'There needs to be consequences for this type of behaviour. You shouldn’t have to wait for someone to threaten to kill you before gardaí take a mild interest in what’s going on'
In September, Olusanya received a death threat by email from a stranger. She reported the message to gardaí and was called back to give a full statement a few days later. She says a garda suggested she contact a friend who worked in IT to track down the perpetrator’s IP address.
“He said it would be quicker if we found the IP address. When I emailed it to the garda he came back and said it wasn’t sufficient, they needed more details. I didn’t reply. I was exhausted and felt like suddenly I had to be part of the police force in order to get things done.
“It makes you wonder is it even worth making the complaint? There needs to be consequences for this type of behaviour. You shouldn’t have to wait for someone to threaten to kill you before gardaí take a mild interest in what’s going on.”
WRITERS TARA FLYNN AND HER HUSBAND CARL AUSTIN. PHOTOGRAPH: ALAN BETSON
Comedian and writer Tara Flynn says there is a perception women are being “oversensitive” and “can’t suck it up”. Flynn deleted her Twitter and Facebook accounts after suffering a barrage of online attacks when she spoke publicly about her abortion for the Repeal the Eighth Amendment campaign. Her husband has also been repeatedly targeted with racist threats. “When your family gets mentioned it’s like, all bets are off. It’s the energy behind the writing that is worrying. If someone is taking the time out of their day to direct harm towards you, that’s real.” Flynn believes a “multi-pronged approach” consisting of legal measures and proper responsibility from social media companies is needed to address this behaviour. The public can also punish online platforms by leaving, she adds. If a pub owner sees a patron harassing other customers, that person will be thrown out, says Flynn. “If that publican didn’t take the situation into their own hands you wouldn’t stay in the pub. We’ve got to treat online like offline. It’s the local pub, the village square.” 'We want misogyny named in legislation as a clear ground for this abuse. If it’s not there, we’re not fully capturing the impact of this abuse'
Irish legislation has an important role to play in combating online abuse. Last year, a public consultation on hate speech and hate crime attracted more than 200 written submissions and more than 3,500 survey responses. A second consultation and review of the 1989 Incitement to Hatred Act were planned for earlier this year. However, this was put on hold because of Covid-19. In June, the Government said it would introduce hate crime legislation within 12 months and update the 1989 Act. A spokesman says the Government is “committed to tackling abusive behaviour in all forms” and that the “standards of what is unacceptable in an online setting must be consistent with those in traditional settings”. The Harassment, Harmful Communications and Related Offences Bill remains a priority and will be published following consideration by Government, he said. Advocacy groups calling for the introduction of hate crime legislation have underlined the need for “robust definitions” around what constitutes a hate crime and agree that online abuse must be included in any change in law. “We want misogyny named in legislation as a clear ground for this abuse,” says Orla O’Connor. “If it’s not there, we’re not fully capturing the impact of this abuse.” Sinéad Gibney, chief commissioner of the Irish Human Rights and Equality Commission, says the State must examine how these online conversations are “being monetised and polarised, and actively question the responsibilities of platforms to their users”. Cindy Southworth, head of women’s safety at Facebook, says the company is tackling the online harassment of women “through technology that identifies and removes potentially abusive content, by enforcing strict policies and by talking with experts and people experiencing abuse”. Facebook has developed features using artificial intelligence to help prevent people from seeing bullying content in the first place and in July 2020 announced “stricter action on abusive behaviour”. The social media platform says it will “always remove rape threats” and “disable profiles and accounts that make severe rape threats when we are made aware of them”.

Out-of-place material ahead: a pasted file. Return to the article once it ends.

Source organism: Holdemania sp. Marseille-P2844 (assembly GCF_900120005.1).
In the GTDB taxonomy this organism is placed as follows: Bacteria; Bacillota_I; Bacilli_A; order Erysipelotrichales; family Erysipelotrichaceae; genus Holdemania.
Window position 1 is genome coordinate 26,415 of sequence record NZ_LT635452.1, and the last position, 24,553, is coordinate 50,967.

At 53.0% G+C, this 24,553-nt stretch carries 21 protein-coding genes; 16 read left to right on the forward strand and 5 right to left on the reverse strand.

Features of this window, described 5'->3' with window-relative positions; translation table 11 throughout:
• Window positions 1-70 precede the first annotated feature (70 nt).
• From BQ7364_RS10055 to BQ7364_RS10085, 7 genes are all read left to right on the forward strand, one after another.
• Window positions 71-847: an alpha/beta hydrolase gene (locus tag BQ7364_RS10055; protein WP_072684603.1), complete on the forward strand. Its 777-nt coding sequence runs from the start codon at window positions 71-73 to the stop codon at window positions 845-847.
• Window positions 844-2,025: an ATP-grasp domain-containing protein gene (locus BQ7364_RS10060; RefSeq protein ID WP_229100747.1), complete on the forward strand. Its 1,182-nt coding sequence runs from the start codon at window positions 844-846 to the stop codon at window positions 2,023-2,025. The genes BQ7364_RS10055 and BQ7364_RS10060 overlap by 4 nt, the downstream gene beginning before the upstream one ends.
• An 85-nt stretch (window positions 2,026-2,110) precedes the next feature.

A Twitter spokeswoman says it is working with the Department of Media in developing the Online Safety and Media Regulation Bill and that the company believes “Ireland has the opportunity to establish international best practice in this space”. Twitter has “clear abusive behaviour and hateful conduct policies in place that apply to everyone”, she says. More than half of the harmful tweets the platform takes action on are “proactively surfaced using technology” rather than relying on people to make reports themselves, she adds.
Despite the claims from social media giants of advancements in AI tracking, women must continue to report hateful messages. When Chu receives the next tweet describing her daughter as a “mongrel” – as has happened before – she will have to contact Twitter. When Felispeaks is racially targeted for her latest piece of spoken-word poetry, she will be the one to contact Twitter.
And when the next anti-Semitic tweet is sent my way, undoubtedly in response to this article, I will once again click that arrow in the top right corner, scroll down, and highlight “block”. Block. Report. And breathe.
Sorcha Pollak is an Irish Times reporter with a particular interest in news concerning immigrant communities living in Ireland